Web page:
Wind Energy Transmission Economics Assessment

Wind Energy Transmission Economics Assessment

Location: Northern United States

Client: WPPI Energy

Completion Date: 2010

Burns & McDonnell was retained by WPPI Energy to perform a Wind Energy Transmission Economics Assessment. The purpose of the study was to assist WPPI with the development of an economic model to assess the viability of transporting wind energy from wind-rich areas in the northern United States to eastern load centers.

The project included a characterization of regional capacity factors from wind resources throughout 17 different states; development of a unique economic model to evaluate the relative financial viability of development wind resources in assorted areas of the country; and evaluation of electric transmission capital cost investments required to move wind energy between 60 source/sink project site combinations.

The study ultimately provided an indication of whether it is more economically viable to develop wind projects in wind-rich areas and construct the necessary electric transmission infrastructure to transfer energy from those peojcts to load centers or develop wind projects near the load centers despite an inferior wind resource in those locations.

  • Wind resource and energy assessements
  • Economic modeling
  • Electric transmission breakeven analysis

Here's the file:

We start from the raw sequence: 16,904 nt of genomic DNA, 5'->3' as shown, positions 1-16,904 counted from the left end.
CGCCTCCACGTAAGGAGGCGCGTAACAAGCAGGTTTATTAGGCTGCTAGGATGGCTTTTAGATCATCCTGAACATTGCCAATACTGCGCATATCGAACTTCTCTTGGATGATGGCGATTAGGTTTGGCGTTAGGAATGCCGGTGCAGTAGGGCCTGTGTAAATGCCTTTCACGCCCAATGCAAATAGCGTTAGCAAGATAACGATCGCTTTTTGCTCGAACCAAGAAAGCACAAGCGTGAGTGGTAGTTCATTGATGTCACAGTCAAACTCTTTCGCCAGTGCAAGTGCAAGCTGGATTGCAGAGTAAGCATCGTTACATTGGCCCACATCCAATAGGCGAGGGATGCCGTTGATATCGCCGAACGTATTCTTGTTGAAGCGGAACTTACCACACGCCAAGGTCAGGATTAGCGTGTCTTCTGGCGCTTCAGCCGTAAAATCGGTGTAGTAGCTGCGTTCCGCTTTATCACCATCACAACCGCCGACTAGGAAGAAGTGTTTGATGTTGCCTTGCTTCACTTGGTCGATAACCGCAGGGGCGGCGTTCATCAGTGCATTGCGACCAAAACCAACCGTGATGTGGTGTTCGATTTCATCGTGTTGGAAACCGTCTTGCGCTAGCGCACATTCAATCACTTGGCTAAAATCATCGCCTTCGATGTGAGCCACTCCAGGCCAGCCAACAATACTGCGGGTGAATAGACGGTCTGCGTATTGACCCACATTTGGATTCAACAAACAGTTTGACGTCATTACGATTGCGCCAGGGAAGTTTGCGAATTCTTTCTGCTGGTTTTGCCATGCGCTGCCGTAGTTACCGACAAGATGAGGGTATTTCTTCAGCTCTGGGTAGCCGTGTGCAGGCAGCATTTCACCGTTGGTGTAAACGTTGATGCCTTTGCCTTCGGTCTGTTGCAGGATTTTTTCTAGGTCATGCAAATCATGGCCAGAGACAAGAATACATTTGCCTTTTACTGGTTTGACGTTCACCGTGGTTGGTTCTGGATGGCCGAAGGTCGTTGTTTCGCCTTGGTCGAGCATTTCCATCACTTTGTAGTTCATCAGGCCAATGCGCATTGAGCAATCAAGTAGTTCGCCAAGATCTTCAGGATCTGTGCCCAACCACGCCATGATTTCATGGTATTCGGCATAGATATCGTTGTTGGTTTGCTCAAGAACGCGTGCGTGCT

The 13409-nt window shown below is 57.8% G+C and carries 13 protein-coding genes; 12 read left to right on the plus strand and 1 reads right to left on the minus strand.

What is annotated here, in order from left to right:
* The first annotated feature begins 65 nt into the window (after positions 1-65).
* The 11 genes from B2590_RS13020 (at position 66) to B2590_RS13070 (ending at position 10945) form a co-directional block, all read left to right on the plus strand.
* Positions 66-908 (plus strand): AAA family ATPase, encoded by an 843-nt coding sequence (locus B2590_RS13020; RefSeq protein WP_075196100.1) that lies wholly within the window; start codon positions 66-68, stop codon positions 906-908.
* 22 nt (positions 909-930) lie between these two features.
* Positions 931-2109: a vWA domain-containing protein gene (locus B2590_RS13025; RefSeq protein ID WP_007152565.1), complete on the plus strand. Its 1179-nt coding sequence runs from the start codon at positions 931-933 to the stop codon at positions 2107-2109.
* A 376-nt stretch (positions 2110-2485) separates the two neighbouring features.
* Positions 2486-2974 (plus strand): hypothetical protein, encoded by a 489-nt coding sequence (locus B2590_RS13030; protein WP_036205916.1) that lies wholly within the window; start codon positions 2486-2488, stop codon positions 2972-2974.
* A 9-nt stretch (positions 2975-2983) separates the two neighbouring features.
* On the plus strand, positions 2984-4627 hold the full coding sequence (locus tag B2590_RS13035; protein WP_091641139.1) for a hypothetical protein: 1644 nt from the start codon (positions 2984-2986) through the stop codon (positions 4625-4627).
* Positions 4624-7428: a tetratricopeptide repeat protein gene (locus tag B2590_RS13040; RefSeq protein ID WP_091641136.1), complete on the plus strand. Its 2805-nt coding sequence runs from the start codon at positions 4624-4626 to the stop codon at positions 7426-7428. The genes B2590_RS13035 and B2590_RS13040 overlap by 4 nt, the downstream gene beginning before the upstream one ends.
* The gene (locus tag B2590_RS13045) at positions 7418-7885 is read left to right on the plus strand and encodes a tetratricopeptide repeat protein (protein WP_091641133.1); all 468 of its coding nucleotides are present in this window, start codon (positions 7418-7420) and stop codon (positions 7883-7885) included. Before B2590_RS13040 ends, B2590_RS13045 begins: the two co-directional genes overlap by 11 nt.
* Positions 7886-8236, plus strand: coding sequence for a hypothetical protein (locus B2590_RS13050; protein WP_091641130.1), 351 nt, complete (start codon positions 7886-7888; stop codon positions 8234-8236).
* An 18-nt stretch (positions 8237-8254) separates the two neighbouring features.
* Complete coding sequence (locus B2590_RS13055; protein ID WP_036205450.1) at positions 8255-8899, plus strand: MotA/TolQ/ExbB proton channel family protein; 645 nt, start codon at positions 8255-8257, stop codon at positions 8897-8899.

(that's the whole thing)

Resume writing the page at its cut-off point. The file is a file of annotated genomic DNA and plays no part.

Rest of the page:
WPPI Energy is a regional power company serving 51 consumer-owned electric utilities throughout Wisconsin, upper Michigan and Iowa. Burns & McDonnell was retained to provide professional consulting services in the comprehensive development and evaluation of transporting wind energy from wind-rich areas in the northern United States to eastern load centers.

The economic model produced by Burns & McDonnell enables its user to derive the breakeven amount that can be economically spent on transmission improvements required to move wind energy from one area to another. This breakeven amount, expressed in dollars per kilowatt of incremental power transfer capability, is calculated as the difference in levelized busbar generation cost between a wind farm with a high capacity factor and a similar wind farm in a location with a low capacity factor. The user of the economic model may subsequently assess the economic feasibility of developing remote wind generation by comparing the breakeven cost with their projected cost of providing incremental power transfer capability between the two areas.

Access the study in its entirety through the WPPI website.

  • Up to 1,000 MW of renewable wind capacity
  • Analysis of 60 potential source/off-take locations